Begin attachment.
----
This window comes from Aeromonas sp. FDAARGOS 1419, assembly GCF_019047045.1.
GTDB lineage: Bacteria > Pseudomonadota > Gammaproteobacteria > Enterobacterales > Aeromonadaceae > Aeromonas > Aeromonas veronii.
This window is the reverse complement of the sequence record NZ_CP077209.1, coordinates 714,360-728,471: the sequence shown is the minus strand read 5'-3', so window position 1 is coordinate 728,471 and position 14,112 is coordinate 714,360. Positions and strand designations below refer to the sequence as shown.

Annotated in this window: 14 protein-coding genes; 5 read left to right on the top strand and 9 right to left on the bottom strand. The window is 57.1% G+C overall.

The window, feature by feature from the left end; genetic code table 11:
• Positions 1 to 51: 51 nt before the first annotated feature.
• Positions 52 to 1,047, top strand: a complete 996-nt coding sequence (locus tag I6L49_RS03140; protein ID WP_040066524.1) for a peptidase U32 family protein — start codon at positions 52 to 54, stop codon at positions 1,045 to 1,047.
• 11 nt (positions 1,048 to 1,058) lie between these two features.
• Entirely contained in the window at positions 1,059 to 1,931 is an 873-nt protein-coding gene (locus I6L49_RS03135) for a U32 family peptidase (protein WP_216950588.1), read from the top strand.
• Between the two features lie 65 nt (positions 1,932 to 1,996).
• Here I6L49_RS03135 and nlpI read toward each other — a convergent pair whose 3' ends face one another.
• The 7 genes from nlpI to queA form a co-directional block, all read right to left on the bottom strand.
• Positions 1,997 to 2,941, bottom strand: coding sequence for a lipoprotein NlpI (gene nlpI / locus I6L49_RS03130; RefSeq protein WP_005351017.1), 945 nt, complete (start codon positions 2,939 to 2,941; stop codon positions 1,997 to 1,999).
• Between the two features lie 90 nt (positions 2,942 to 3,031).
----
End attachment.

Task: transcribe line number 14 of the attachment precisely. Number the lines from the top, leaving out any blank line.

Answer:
• Between the two features lie 90 nt (positions 2,942 to 3,031).